141 episodes

SoberMan Podcast (formerly Al Berman Live from a Studio Apartment)
Sure – He’s performed stand-up comedy in some of the top venues in the country.
Sure – His ability to act has led to work in T.V., film & commercials as has his ability as a song writer and musician gotten him recognition internationally.

Whether you’re sober or not, this is the podcast for you!

“I laughed so hard, I forgot to call my dealer!” – Current Drug & Alcohol User

Soberman Podcast | A Comedic Slice of Urban Life Al Berman - Soberman

    • Comedy
    • 4.7, 13 Ratings

SoberMan Podcast (formerly Al Berman Live from a Studio Apartment)
Sure – He’s performed stand-up comedy in some of the top venues in the country.
Sure – His ability to act has led to work in T.V., film & commercials as has his ability as a song writer and musician gotten him recognition internationally.

Whether you’re sober or not, this is the podcast for you!

“I laughed so hard, I forgot to call my dealer!” – Current Drug & Alcohol User

Customer Reviews

4.7 out of 5
13 Ratings

13 Ratings

Catlover133 ,

Danika

Al Berman has branded himself Soberman, because he stopped drinking and doing drug decades ago. His podcast is mostly about his day to day activities while living in a room in North Hollywood, California. In fact the podcast was previously titled “Live from a Studio Apartment in North Hollywood California. Then the location was dropped on the advice of a friend.

Listeners can depend on stories of his visits to various supermarkets like Gelson's, Whole Foods, Ralphs and others and his trips to the prepared hot food items. For example one story was about his trip to get meat at the meat counter on April Fools and the clerk said there wasn’t any meat left. April Fools. Al responded in kind by saying that he had wanted a pound after the clerk gave him half a pound. April Fools. But the clerk knew better. The clerk knew that Berman always asks for half a pound.

Speaking of pounds, though Berman has successfully fought his drug and alcohol demons, he’s had less success with food, which he frequently calls the original drug. By his own admission, Berman is a slave to ice cream, and frequently has a freezer full of the stuff. For fun, he takes photos of the ice cream and shares it with friends.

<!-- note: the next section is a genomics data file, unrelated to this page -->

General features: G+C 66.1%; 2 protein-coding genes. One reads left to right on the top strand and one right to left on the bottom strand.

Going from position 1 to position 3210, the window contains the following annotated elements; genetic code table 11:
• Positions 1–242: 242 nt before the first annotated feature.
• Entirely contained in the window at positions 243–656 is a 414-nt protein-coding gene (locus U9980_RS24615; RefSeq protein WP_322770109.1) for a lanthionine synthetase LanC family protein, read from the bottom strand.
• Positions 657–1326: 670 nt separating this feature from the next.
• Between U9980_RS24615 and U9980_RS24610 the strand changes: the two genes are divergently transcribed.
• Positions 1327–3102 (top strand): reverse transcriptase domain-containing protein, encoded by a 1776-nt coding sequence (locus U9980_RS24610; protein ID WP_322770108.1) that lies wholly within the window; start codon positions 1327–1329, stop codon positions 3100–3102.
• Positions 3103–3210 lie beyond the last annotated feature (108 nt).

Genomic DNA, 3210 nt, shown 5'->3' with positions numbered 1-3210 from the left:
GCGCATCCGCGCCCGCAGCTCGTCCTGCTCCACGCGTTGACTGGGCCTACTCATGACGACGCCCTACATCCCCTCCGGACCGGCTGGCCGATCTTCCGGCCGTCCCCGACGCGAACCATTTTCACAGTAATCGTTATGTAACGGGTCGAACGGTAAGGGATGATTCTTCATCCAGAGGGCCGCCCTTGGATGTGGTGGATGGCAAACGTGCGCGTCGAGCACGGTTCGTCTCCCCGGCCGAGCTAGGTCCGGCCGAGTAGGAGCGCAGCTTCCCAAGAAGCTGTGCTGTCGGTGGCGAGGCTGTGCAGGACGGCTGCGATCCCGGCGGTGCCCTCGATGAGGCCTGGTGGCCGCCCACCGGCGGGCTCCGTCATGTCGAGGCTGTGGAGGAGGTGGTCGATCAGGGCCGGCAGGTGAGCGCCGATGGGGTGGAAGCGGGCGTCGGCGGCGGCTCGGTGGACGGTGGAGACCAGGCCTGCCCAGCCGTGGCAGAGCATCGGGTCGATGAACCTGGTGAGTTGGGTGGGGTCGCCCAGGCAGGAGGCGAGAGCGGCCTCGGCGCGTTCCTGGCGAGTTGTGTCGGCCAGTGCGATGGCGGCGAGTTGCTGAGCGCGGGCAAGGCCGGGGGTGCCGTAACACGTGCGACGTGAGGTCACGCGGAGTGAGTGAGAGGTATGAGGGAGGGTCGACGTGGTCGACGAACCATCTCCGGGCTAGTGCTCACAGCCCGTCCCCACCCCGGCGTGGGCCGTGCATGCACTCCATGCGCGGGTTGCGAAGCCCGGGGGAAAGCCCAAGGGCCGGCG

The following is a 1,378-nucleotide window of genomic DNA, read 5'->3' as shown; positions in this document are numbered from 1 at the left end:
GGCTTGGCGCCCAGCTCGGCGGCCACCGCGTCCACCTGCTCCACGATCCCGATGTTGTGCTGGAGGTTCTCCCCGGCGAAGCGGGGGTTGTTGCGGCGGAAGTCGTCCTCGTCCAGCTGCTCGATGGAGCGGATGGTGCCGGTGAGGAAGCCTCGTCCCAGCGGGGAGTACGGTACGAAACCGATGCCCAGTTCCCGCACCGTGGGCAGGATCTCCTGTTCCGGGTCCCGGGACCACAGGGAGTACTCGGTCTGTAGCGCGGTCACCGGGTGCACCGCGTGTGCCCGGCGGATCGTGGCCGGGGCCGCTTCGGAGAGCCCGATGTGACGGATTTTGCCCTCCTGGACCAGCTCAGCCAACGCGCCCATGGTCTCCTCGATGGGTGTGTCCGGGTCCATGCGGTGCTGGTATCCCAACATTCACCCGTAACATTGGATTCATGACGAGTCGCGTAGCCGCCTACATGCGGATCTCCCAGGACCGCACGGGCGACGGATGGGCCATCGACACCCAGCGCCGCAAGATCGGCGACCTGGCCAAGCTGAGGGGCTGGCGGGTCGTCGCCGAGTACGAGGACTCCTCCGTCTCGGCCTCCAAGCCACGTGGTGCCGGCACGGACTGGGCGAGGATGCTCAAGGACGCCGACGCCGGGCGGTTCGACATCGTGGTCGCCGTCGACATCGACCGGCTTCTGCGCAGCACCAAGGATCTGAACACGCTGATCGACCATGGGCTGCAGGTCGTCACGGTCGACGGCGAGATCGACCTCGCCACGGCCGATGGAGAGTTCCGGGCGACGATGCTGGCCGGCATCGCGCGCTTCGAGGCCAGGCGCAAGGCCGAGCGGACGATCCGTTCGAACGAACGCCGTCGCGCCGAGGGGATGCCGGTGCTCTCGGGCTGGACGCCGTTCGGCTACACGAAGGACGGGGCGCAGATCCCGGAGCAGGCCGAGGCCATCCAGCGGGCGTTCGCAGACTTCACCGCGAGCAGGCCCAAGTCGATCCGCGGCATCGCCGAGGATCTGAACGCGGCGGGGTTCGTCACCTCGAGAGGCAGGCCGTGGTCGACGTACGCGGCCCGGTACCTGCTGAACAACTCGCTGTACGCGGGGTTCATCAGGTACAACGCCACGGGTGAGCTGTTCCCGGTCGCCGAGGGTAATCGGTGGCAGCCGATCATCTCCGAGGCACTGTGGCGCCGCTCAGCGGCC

As well as entertaining thousands of listeners, peaking at 8K, Berman uses the podcast to mine for comedy material like the April Fools story.

Berman asks for listener feedback but only positive feedback saying if you have nothing good to say, then don’t say anything at all. For example, recently a subscriber had complained that a longer story where Berman treated himself to a pedicure and waited an inordinate amount of time to get service while one client after another walked in and was helped. Berman complained and discovered that those people had made appointments and so he then decided to make an appointment as well with the pretty girl he was talking to. Berman got the “Tropicana” where the pedicurist wrapped warm towels around his calves which he greatly enjoyed.

The Soberman podcast subscriber had complained that the story didn’t have a payoff, that it wasn’t funny. Burman responded in his next podcast telling his audience that it was just him sitting in his kitchen looking at his microwave, that he had no one helping him and there is no way he could make a funny 30 minute podcast a week and reiterated that the point of the podcast was to look for material and sometimes it just isn’t there.